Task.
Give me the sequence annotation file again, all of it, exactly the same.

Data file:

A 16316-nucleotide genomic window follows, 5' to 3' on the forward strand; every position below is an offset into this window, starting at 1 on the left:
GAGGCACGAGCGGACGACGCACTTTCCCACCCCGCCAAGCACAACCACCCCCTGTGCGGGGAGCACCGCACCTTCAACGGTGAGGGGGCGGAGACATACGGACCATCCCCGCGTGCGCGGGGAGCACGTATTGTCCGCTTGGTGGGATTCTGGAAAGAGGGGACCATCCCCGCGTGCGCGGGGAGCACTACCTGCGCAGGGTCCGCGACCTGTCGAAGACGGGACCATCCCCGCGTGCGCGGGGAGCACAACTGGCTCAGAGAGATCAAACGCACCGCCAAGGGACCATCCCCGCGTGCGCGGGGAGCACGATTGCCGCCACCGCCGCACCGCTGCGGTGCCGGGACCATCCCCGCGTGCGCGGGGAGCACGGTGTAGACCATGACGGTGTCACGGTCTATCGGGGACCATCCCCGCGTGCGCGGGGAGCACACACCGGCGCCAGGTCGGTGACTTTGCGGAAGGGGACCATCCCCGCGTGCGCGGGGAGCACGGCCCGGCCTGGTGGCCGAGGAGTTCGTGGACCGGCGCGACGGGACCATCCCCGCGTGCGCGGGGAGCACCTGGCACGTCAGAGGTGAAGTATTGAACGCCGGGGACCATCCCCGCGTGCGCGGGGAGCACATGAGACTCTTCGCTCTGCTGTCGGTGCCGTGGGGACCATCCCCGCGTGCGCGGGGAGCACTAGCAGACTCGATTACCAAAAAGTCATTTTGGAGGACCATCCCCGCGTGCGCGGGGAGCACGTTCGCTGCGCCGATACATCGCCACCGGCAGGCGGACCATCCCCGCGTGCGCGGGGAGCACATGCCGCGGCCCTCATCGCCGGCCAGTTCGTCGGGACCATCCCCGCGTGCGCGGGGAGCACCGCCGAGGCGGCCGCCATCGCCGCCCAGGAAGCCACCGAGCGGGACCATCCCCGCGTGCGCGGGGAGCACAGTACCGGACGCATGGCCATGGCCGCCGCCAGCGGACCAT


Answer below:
A 16316-nucleotide genomic window follows, 5' to 3' on the forward strand; every position below is an offset into this window, starting at 1 on the left:
GAGGCACGAGCGGACGACGCACTTTCCCACCCCGCCAAGCACAACCACCCCCTGTGCGGGGAGCACCGCACCTTCAACGGTGAGGGGGCGGAGACATACGGACCATCCCCGCGTGCGCGGGGAGCACGTATTGTCCGCTTGGTGGGATTCTGGAAAGAGGGGACCATCCCCGCGTGCGCGGGGAGCACTACCTGCGCAGGGTCCGCGACCTGTCGAAGACGGGACCATCCCCGCGTGCGCGGGGAGCACAACTGGCTCAGAGAGATCAAACGCACCGCCAAGGGACCATCCCCGCGTGCGCGGGGAGCACGATTGCCGCCACCGCCGCACCGCTGCGGTGCCGGGACCATCCCCGCGTGCGCGGGGAGCACGGTGTAGACCATGACGGTGTCACGGTCTATCGGGGACCATCCCCGCGTGCGCGGGGAGCACACACCGGCGCCAGGTCGGTGACTTTGCGGAAGGGGACCATCCCCGCGTGCGCGGGGAGCACGGCCCGGCCTGGTGGCCGAGGAGTTCGTGGACCGGCGCGACGGGACCATCCCCGCGTGCGCGGGGAGCACCTGGCACGTCAGAGGTGAAGTATTGAACGCCGGGGACCATCCCCGCGTGCGCGGGGAGCACATGAGACTCTTCGCTCTGCTGTCGGTGCCGTGGGGACCATCCCCGCGTGCGCGGGGAGCACTAGCAGACTCGATTACCAAAAAGTCATTTTGGAGGACCATCCCCGCGTGCGCGGGGAGCACGTTCGCTGCGCCGATACATCGCCACCGGCAGGCGGACCATCCCCGCGTGCGCGGGGAGCACATGCCGCGGCCCTCATCGCCGGCCAGTTCGTCGGGACCATCCCCGCGTGCGCGGGGAGCACCGCCGAGGCGGCCGCCATCGCCGCCCAGGAAGCCACCGAGCGGGACCATCCCCGCGTGCGCGGGGAGCACAGTACCGGACGCATGGCCATGGCCGCCGCCAGCGGACCAT